Means using an IP-based packet switched access network;
    Means for transferring session initiation protocol signaling information also used for end-to-end packet switched session setup on the packet switched network for session initiation on the circuit switched network;
    Means for receiving a callback telephone number from a gateway server via the packet switched access network;
    Means for calling the callback telephone number to establish a circuit switched session with a gateway server;
    The dual mode user terminal comprising:
  12. A session initiation protocol server used in the IP multimedia core network subsystem,
    Means for initiating a session in response to an INVITE request from a dual mode terminal over an IP based packet switched access network ;
    Means for determining that it is necessary for the session to establish one or more conversational bearers on a circuit switched access network serving the dual mode terminal;
    Means for sending a notification from the session initiation protocol server that one or more conversational bearers need to be established to a gateway server that terminates a circuit-switched session in the communication system;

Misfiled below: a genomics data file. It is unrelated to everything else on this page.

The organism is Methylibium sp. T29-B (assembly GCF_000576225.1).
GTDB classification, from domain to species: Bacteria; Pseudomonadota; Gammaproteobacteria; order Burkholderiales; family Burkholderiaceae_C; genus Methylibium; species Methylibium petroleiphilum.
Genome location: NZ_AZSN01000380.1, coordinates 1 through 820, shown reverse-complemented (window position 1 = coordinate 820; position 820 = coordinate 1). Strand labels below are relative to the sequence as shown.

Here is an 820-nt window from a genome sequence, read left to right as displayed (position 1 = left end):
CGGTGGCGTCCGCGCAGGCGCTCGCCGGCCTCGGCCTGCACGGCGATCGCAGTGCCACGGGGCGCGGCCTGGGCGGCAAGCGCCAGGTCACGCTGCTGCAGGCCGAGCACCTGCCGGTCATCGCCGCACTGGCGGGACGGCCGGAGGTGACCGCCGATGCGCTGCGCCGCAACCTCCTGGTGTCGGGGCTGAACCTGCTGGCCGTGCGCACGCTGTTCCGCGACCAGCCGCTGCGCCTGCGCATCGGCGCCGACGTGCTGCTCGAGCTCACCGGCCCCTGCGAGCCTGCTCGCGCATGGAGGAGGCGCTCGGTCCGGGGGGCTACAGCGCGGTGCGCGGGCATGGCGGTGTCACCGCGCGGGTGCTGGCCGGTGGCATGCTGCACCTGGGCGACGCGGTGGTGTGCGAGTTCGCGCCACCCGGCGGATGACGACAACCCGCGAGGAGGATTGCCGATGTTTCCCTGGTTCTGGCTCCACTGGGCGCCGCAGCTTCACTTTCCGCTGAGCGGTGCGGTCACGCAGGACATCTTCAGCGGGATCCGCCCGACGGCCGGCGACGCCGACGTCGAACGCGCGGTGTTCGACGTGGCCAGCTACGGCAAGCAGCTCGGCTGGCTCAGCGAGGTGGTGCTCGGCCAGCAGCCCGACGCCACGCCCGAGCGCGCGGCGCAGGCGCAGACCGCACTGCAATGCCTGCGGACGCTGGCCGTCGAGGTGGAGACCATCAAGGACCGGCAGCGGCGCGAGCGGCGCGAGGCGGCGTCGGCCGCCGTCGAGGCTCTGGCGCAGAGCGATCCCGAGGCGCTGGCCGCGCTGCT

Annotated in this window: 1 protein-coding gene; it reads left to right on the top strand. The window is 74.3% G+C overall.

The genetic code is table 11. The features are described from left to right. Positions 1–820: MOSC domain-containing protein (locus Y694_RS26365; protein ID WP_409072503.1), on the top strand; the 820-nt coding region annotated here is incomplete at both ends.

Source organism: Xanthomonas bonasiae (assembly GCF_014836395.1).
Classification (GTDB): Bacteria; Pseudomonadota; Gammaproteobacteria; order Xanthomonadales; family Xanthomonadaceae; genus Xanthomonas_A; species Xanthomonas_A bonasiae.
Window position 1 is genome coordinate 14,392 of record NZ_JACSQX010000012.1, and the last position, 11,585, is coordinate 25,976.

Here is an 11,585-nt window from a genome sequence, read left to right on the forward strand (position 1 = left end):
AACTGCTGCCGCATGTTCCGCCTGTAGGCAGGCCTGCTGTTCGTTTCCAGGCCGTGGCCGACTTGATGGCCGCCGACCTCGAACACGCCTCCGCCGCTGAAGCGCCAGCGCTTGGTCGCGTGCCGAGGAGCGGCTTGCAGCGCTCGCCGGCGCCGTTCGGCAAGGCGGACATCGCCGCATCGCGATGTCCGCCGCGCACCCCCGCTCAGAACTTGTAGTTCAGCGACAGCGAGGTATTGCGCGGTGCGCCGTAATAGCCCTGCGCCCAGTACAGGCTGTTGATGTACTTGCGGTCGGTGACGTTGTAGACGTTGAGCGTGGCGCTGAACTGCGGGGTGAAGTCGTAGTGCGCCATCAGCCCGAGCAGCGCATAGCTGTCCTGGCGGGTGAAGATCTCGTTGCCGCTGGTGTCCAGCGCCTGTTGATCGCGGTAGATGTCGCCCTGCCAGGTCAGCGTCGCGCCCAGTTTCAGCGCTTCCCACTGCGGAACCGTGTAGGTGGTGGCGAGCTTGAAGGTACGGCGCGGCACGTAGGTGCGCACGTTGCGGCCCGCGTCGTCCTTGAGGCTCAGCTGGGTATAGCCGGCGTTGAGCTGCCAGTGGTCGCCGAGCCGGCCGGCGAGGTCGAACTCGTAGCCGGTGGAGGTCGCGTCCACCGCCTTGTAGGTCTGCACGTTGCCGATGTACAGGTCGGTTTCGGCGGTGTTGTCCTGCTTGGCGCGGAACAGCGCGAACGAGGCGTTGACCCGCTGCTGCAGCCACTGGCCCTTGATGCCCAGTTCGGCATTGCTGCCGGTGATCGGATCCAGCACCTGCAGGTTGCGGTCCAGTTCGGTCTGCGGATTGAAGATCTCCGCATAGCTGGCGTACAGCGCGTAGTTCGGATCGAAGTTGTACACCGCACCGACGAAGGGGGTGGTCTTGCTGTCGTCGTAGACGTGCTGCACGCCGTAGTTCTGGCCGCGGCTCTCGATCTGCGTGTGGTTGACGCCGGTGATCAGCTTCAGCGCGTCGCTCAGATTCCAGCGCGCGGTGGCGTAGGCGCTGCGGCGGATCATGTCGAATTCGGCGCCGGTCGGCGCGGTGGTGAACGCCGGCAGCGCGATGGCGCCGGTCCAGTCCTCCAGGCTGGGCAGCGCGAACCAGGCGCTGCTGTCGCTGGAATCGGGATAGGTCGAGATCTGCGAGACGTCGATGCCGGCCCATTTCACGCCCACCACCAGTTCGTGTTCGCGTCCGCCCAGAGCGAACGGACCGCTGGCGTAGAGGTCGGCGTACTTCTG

Means for receiving a callback telephone number from the gateway server and transferring the callback telephone number to the dual mode terminal;
    The server comprising:
  13. A gateway server that provides an interface between a circuit-switched access network and a packet-switched network, the gateway server comprising:
    An interface to the session initiation protocol server of the IP multimedia core network subsystem;
    Means for receiving a signal from a session initiation protocol server that commands to establish a session with a dual mode terminal over the circuit switched access network;
    Means for sending a callback telephone number to the dual mode terminal via the session initiation protocol server in response to receiving the signal;
    Means for terminating a call made by the dual mode terminal to the callback number;
    Said gateway server .
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US20040249887A1 (en) 2004-12-09
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GB0303516D0 (en) 2003-03-19